E-mail bells and whistles drive clicks for Harvey Norman

The Australian retail chain boosts open rates by making e-mails more relevant.

Allison Enright

Harvey Norman, an Australia-based chain retailer of home furnishings and consumer electronics, has always prided itself on its “customer first” approach to service. When it launched a more robust web strategy a few years ago—it added e-commerce in 2011—it wanted to extend that service approach to its digital channels, including its e-mail marketing program.

The retailer, using data gathered with Adobe Systems Inc.’s Omniture analytics software and filtered through Lyris Inc.’s digital marketing platform, has been able to improve the relevance of the e-mails it sends to consumers. In turn, that has helped the chain increase its e-mail open rates to three times the industry average, the retailer says. The average open rate for e-mails sent by retailers stands at 21.3%, according to a 2013 e-mail marketing metrics study from marketing services provider Silverpop.

Harvey Norman uses a handful of techniques to customize e-mail so it is more relevant to shoppers. For example, when a consumer signs up to receive Harvey Norman e-mails, she receives a series of three welcome messages. The first welcome e-mail includes a coupon code she can redeem on her first online purchase with the retailer, but it is valid for just 48 hours. This message includes a countdown timer showing how many hours, minutes and seconds remain on the offer.

The retailer also uses IP data to determine a customer’s location at the time she opens the message and includes a map to the nearest Harvey Norman store—there are 213 in Australia. Messages are also designed to render well regardless of the device a consumer is using to read them. That means if a consumer is using her smartphone to open a message she’ll see a different layout than if she were opening the same message on a desktop computer.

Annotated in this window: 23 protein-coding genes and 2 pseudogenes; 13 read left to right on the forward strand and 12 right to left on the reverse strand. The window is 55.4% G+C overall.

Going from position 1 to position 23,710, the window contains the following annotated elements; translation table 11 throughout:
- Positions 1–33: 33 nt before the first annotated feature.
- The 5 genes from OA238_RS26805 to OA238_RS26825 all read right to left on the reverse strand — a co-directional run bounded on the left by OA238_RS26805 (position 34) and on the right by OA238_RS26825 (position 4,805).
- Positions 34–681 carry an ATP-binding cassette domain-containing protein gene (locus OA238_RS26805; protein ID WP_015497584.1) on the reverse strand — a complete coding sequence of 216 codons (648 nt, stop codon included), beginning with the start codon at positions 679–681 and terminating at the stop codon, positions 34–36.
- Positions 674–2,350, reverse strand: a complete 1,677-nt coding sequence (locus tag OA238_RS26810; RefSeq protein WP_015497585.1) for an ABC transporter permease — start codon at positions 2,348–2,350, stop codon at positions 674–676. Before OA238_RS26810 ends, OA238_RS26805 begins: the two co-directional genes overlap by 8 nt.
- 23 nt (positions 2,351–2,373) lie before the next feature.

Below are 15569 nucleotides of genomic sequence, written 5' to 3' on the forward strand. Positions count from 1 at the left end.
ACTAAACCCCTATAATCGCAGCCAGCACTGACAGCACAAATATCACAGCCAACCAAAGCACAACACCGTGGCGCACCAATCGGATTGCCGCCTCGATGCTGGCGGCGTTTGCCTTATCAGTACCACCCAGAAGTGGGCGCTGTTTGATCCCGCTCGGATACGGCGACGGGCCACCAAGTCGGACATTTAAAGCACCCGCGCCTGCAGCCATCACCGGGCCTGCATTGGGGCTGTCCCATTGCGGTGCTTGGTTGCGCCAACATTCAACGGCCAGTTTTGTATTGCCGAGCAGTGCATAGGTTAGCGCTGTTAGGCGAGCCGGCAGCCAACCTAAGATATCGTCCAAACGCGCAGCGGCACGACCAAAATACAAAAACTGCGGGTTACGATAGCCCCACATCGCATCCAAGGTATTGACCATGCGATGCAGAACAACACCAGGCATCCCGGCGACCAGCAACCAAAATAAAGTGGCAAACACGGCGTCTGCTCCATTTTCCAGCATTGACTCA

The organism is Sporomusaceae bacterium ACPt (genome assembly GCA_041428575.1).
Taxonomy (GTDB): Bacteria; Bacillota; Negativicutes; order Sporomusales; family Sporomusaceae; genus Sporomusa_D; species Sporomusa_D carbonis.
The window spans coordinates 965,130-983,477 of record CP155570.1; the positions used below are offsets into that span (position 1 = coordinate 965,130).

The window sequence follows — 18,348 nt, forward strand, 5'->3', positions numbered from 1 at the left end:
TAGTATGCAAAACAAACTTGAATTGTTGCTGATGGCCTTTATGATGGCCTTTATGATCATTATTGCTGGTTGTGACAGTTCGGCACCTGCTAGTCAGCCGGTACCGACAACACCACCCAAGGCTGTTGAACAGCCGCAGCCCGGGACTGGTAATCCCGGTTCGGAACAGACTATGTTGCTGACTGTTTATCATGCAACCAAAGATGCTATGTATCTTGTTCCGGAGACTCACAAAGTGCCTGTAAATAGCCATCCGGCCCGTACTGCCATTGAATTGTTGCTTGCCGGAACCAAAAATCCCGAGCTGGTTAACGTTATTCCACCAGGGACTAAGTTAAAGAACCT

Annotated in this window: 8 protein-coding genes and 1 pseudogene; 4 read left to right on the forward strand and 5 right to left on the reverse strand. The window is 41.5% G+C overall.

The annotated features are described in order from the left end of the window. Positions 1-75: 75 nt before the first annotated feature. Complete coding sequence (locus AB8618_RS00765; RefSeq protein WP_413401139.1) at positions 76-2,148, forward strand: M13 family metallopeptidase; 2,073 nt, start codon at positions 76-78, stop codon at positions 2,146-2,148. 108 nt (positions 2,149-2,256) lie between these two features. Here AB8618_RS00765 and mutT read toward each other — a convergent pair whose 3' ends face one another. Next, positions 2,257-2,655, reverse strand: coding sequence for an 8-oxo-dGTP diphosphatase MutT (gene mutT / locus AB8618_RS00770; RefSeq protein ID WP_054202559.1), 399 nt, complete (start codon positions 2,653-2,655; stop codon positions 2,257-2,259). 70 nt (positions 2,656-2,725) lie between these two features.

Harvey Norman also integrated its digital marketing program from Lyris with its e-commerce platform, eBay Inc.’s Magento. Matched up with Omniture analytics, the Lyris program designs e-mails for consumers based on the actions they’ve made on HarveyNorman.com.au. For example, a consumer who browsed computers may shortly thereafter receive an e-mail with the message: “We thought this computers buying guide may be useful.” The message includes a description and link to the buying guide and a message that prompts the consumer to  meet the retailer’s computer specialists in the store.

“We’ve been very impressed with the capabilities of the platform to manage the scale of our digital marketing programs,” says Dan Hosford, head of digital marketing for Harvey Norman.

Harvey Norman Online is No. 52 in Internet Retailer’s 2013 Asia 500, which ranks the leading e-retailers in the Asia-Pacific region by their web sales. Harvey Norman, with an Internet Retailer-estimated $168.4 million in 2012 web sales, is the second-largest online retailer in Australia, behind daily-deal retailer The Catch of the Day Group, which ranks No. 37 with $302.0 million in 2012 web sales.  


Adobe Omniture, Australian e-commerce, Dan Hosford, e-commerce, e-mail marketing, eBay Inc., Harvey Norman, Lyris, Magento, Silverpop, The Catch of the Day Group